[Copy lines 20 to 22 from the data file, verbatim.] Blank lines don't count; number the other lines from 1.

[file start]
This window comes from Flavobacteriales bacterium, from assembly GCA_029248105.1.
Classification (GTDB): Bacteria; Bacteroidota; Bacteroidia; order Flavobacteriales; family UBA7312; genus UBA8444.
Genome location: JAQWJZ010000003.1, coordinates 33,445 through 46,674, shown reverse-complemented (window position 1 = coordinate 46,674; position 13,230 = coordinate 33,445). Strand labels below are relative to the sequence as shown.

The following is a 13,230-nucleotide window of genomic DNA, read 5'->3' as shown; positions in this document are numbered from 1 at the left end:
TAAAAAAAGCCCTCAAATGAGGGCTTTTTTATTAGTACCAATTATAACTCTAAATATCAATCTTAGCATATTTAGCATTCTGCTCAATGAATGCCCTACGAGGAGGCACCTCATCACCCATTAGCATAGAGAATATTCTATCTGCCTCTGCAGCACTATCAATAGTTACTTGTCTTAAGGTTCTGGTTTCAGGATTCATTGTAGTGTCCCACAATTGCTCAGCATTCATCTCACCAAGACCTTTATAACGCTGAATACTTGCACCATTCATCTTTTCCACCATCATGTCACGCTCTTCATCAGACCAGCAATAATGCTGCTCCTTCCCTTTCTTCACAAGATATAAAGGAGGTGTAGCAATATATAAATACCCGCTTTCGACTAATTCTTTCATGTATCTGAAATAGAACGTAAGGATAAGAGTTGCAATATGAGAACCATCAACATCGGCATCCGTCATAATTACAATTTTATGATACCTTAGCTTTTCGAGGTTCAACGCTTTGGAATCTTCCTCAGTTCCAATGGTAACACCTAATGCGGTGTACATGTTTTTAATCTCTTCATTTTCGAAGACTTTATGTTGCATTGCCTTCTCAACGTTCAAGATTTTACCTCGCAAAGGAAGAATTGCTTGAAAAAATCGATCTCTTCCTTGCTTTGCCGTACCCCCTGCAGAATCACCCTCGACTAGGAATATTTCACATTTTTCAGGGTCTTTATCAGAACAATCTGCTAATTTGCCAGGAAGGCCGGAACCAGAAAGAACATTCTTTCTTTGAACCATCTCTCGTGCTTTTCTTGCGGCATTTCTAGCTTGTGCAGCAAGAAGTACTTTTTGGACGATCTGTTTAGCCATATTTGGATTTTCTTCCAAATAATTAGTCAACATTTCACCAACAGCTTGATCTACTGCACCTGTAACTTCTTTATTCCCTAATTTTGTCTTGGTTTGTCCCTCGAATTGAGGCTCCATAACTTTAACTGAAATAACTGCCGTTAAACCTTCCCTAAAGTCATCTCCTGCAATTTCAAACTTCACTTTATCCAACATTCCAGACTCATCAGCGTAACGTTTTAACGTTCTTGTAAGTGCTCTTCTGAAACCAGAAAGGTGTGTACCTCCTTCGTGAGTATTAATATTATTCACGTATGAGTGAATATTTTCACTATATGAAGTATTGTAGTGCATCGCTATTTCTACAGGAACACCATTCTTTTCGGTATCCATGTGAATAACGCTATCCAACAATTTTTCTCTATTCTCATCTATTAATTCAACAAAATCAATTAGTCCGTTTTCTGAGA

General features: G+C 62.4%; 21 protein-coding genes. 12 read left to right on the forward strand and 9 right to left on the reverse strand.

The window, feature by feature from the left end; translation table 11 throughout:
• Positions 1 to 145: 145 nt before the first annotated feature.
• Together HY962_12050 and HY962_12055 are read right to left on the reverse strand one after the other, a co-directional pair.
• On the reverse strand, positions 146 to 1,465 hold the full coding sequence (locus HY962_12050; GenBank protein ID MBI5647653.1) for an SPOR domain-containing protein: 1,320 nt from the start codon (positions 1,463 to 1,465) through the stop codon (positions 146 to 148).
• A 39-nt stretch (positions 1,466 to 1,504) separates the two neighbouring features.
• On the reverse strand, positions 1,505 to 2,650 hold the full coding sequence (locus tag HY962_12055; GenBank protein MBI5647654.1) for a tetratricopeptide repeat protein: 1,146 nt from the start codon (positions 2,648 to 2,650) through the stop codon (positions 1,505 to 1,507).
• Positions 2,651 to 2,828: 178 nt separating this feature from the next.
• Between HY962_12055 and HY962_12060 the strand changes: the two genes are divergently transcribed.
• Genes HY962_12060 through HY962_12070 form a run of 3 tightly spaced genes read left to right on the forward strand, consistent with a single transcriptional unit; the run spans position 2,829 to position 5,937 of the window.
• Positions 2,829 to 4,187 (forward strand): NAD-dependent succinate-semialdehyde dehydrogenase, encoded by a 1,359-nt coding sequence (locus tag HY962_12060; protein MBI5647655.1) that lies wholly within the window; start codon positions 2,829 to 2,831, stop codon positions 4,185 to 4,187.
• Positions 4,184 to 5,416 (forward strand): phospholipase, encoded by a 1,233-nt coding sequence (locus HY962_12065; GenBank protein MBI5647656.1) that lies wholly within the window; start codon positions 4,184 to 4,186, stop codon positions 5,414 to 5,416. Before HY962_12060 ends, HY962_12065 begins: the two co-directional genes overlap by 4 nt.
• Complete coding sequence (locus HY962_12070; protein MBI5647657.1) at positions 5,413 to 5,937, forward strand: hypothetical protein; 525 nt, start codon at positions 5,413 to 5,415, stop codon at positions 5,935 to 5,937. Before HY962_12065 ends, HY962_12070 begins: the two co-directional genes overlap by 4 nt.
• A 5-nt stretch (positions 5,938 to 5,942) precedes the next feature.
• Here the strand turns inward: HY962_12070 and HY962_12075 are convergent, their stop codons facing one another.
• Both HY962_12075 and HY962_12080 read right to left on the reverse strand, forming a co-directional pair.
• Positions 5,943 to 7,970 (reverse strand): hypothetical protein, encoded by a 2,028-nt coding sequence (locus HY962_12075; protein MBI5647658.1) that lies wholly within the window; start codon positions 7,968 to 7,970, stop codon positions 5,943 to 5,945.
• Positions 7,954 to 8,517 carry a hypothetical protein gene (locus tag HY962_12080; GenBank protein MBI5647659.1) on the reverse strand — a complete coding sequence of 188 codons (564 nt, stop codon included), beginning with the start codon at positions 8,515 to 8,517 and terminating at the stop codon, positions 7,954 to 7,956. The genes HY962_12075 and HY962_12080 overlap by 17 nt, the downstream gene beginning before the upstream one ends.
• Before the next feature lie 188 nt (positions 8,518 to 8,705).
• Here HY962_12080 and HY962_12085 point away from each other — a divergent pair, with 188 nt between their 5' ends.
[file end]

• Here the strand turns inward: HY962_12070 and HY962_12075 are convergent, their stop codons facing one another.
• Both HY962_12075 and HY962_12080 read right to left on the reverse strand, forming a co-directional pair.
• Positions 5,943 to 7,970 (reverse strand): hypothetical protein, encoded by a 2,028-nt coding sequence (locus HY962_12075; protein MBI5647658.1) that lies wholly within the window; start codon positions 7,968 to 7,970, stop codon positions 5,943 to 5,945.